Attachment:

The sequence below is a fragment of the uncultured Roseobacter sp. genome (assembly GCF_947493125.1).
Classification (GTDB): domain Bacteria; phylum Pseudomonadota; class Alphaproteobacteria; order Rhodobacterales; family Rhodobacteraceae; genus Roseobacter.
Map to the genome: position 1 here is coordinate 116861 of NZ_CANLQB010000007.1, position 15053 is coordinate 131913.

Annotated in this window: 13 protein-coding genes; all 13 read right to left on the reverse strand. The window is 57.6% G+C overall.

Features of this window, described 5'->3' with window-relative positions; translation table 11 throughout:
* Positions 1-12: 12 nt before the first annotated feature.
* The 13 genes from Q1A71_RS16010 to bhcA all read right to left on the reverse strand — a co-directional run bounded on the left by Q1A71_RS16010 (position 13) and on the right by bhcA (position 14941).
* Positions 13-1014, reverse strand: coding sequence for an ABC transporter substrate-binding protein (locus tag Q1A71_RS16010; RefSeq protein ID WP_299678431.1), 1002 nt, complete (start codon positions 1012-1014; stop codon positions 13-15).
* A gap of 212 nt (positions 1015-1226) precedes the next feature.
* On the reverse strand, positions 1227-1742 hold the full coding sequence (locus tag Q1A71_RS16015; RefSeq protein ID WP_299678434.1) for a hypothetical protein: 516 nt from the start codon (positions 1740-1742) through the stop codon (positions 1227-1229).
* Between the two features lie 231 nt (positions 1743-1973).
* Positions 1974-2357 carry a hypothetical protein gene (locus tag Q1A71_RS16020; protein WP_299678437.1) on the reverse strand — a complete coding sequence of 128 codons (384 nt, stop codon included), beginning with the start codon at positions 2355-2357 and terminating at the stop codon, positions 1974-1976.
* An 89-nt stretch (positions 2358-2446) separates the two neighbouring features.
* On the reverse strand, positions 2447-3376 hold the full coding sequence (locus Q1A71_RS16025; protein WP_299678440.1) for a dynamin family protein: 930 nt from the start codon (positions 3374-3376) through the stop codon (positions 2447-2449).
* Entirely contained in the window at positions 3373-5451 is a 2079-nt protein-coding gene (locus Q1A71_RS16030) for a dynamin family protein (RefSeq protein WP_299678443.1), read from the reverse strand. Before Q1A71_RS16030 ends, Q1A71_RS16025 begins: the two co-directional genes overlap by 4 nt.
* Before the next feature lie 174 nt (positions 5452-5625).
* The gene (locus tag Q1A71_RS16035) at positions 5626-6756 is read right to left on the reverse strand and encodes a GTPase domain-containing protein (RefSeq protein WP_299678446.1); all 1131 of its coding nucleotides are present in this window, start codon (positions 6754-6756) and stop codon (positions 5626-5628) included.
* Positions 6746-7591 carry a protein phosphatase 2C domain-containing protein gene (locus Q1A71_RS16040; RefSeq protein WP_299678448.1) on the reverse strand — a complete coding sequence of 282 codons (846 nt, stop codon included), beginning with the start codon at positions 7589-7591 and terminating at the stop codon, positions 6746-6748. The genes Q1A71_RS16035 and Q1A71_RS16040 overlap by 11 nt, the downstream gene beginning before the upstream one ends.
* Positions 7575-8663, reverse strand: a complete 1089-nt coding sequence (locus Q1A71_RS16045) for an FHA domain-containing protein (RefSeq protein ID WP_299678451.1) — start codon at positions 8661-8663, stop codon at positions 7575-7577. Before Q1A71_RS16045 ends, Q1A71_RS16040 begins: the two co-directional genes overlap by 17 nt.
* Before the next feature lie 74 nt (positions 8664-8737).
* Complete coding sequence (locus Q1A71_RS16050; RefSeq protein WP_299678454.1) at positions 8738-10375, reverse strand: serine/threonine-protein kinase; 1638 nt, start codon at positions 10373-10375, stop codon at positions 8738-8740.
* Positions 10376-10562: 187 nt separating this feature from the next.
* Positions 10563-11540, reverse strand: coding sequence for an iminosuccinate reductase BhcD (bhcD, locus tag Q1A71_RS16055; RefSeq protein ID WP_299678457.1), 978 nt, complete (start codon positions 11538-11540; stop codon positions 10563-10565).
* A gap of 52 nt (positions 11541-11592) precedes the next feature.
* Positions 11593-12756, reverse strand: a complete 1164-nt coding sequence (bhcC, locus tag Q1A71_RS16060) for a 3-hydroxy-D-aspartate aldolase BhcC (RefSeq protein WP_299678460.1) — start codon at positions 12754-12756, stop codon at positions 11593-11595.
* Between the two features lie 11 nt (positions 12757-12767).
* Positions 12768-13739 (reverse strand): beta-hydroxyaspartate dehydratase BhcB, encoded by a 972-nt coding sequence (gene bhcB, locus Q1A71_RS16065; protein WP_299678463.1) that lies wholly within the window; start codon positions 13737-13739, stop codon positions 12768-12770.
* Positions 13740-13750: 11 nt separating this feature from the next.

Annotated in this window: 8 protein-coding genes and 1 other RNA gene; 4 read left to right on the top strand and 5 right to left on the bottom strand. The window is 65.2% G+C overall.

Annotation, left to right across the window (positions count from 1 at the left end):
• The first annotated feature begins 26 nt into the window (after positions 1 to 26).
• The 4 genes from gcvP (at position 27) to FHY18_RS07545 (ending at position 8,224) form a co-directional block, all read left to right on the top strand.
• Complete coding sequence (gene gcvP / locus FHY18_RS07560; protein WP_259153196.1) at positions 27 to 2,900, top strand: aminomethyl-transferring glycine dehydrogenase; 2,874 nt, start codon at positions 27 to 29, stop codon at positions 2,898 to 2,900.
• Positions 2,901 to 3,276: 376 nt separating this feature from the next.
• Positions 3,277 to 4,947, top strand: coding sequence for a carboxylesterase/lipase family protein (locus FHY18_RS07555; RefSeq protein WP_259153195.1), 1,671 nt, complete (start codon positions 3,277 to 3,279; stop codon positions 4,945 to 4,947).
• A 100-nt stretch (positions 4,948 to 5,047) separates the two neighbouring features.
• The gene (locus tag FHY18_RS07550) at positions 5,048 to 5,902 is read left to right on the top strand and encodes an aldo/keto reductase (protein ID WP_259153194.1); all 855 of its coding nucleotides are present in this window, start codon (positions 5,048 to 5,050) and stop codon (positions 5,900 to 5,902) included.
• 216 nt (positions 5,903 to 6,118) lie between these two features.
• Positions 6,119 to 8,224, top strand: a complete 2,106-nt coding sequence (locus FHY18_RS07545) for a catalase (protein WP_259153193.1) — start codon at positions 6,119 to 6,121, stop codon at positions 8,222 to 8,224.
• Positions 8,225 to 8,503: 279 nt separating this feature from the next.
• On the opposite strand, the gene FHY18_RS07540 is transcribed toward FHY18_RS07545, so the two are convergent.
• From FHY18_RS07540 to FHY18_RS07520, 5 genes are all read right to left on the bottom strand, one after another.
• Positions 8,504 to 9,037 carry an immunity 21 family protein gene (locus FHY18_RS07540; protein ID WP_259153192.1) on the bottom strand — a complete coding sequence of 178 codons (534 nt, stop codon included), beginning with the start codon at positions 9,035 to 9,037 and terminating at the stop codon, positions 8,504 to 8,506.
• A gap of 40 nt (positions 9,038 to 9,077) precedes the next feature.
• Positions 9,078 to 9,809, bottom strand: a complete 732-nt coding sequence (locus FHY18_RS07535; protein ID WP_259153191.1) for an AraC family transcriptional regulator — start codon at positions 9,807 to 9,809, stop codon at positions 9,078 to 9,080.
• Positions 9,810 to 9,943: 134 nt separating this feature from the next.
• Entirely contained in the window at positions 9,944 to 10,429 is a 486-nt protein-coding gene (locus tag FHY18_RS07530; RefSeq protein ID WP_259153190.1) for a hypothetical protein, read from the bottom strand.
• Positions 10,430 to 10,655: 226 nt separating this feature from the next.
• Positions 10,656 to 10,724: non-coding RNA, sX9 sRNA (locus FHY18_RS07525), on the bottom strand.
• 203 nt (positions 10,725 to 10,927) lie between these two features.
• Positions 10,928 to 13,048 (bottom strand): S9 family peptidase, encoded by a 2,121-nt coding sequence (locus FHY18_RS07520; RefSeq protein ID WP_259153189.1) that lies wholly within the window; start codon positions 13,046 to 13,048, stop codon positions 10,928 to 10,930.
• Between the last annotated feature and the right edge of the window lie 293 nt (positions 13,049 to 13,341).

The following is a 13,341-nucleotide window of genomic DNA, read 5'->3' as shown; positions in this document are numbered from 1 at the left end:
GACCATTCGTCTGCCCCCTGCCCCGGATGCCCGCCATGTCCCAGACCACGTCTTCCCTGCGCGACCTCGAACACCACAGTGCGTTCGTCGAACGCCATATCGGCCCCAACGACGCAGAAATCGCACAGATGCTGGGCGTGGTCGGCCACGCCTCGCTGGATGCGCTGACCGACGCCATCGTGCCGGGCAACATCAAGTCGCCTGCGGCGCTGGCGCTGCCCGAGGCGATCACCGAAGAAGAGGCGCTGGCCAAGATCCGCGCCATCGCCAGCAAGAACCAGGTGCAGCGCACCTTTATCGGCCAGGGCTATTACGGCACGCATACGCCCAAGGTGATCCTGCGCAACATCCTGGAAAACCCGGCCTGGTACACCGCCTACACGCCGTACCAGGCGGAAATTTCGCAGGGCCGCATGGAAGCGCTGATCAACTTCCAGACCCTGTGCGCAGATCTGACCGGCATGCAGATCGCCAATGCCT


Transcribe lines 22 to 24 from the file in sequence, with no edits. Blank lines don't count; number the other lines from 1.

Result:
* Positions 10376-10562: 187 nt separating this feature from the next.
* Positions 10563-11540, reverse strand: coding sequence for an iminosuccinate reductase BhcD (bhcD, locus tag Q1A71_RS16055; RefSeq protein ID WP_299678457.1), 978 nt, complete (start codon positions 11538-11540; stop codon positions 10563-10565).
* A gap of 52 nt (positions 11541-11592) precedes the next feature.